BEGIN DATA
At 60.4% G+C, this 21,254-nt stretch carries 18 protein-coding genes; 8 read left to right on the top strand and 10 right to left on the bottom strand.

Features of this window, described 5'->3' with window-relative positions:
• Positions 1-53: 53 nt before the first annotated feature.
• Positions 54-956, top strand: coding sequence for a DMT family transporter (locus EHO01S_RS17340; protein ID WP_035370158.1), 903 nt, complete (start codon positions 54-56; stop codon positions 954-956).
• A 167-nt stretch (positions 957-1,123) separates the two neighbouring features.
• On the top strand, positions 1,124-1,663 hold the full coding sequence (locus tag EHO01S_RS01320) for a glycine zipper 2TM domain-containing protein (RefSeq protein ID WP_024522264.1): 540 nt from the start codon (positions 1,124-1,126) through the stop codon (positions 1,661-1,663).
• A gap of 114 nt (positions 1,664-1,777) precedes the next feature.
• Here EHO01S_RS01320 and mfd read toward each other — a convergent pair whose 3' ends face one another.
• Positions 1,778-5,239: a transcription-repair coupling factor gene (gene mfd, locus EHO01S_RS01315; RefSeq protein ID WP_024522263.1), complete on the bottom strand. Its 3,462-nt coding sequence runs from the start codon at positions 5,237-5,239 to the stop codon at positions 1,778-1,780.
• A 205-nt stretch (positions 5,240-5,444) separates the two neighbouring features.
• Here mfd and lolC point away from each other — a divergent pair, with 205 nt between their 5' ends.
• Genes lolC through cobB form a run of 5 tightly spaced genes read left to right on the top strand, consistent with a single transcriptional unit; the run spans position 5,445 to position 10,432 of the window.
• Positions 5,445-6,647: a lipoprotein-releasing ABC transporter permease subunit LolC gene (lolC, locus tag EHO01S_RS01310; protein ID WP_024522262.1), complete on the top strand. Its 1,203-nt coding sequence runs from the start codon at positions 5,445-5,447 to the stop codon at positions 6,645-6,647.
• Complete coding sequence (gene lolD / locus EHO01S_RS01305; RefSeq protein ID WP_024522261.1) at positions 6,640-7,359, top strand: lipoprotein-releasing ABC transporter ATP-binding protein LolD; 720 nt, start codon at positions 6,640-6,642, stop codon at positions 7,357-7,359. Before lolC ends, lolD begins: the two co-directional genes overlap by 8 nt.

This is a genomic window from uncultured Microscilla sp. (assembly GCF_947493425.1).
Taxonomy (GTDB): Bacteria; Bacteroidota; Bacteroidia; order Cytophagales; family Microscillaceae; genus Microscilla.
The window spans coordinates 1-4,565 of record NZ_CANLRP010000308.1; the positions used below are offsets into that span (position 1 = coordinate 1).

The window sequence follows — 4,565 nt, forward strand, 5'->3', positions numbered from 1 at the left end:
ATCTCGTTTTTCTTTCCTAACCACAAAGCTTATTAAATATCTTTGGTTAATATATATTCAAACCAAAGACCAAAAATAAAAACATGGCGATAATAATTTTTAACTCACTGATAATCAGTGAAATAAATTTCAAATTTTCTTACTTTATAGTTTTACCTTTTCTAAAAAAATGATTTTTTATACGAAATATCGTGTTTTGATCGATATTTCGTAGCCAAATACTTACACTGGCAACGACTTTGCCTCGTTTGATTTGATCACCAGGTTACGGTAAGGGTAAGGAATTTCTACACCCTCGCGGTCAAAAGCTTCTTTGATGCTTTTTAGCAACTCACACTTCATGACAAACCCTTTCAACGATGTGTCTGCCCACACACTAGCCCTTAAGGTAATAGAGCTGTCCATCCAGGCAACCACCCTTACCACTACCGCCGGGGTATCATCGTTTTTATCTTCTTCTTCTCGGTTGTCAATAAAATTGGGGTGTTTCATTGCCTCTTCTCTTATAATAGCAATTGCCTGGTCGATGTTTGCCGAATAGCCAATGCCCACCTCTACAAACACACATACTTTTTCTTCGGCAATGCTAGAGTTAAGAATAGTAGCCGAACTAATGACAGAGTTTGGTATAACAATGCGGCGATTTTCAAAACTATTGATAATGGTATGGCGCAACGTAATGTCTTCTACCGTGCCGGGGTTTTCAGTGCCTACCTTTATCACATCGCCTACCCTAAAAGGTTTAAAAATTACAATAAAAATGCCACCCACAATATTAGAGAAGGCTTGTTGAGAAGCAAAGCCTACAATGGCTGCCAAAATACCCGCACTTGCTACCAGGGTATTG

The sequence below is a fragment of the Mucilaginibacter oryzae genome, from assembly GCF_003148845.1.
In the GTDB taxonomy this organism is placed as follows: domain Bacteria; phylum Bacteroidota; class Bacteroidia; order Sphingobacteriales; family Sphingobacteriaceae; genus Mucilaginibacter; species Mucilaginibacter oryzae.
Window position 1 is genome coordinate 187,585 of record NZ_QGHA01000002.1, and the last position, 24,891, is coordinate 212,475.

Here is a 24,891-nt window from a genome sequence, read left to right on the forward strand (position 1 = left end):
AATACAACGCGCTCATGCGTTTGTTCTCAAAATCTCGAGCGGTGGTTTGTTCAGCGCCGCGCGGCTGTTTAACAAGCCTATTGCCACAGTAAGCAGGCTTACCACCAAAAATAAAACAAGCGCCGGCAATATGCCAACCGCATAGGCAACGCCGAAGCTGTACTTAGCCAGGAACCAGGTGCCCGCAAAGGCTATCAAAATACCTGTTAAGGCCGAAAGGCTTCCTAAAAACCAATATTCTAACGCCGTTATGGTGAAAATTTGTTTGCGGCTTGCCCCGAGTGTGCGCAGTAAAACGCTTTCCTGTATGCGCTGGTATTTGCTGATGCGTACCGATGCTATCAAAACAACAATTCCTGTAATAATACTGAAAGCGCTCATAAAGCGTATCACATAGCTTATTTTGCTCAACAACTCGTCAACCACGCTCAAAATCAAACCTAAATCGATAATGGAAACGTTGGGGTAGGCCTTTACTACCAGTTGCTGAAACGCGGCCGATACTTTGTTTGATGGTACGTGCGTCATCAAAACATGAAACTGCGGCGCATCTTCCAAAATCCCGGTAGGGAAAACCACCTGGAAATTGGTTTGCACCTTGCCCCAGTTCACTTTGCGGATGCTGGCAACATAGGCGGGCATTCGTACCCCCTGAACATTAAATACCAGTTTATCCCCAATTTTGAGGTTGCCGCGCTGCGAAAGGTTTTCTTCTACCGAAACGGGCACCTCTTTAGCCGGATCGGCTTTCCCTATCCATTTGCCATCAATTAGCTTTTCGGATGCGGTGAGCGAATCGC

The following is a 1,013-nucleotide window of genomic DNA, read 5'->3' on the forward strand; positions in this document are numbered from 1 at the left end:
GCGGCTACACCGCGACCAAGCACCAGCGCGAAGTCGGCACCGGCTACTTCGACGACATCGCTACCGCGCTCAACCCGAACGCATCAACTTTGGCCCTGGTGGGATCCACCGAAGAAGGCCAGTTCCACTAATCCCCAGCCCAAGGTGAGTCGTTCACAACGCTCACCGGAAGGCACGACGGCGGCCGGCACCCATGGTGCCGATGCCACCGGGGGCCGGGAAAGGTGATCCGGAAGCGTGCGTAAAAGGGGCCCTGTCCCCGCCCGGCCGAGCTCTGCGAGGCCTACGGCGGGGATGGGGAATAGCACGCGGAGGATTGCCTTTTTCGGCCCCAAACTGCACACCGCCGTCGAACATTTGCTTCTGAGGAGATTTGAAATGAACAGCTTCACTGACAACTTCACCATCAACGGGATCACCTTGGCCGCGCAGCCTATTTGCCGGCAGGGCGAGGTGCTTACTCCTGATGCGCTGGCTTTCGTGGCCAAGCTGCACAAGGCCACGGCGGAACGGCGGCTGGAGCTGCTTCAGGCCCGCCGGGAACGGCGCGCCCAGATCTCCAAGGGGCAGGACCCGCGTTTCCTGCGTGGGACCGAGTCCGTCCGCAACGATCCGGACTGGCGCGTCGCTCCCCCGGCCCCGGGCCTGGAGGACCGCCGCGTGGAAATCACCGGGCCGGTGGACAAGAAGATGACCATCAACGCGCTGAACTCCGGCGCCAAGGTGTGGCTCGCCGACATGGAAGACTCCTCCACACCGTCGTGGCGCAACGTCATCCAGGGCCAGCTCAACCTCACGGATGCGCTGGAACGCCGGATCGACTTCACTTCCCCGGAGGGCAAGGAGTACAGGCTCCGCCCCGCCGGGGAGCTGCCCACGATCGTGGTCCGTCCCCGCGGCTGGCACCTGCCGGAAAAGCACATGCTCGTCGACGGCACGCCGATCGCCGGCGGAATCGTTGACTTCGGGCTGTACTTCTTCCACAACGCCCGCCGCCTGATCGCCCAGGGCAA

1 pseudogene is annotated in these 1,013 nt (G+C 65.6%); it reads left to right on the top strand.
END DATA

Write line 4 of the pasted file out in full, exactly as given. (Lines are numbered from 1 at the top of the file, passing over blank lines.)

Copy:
• Positions 54-956, top strand: coding sequence for a DMT family transporter (locus EHO01S_RS17340; protein ID WP_035370158.1), 903 nt, complete (start codon positions 54-56; stop codon positions 954-956).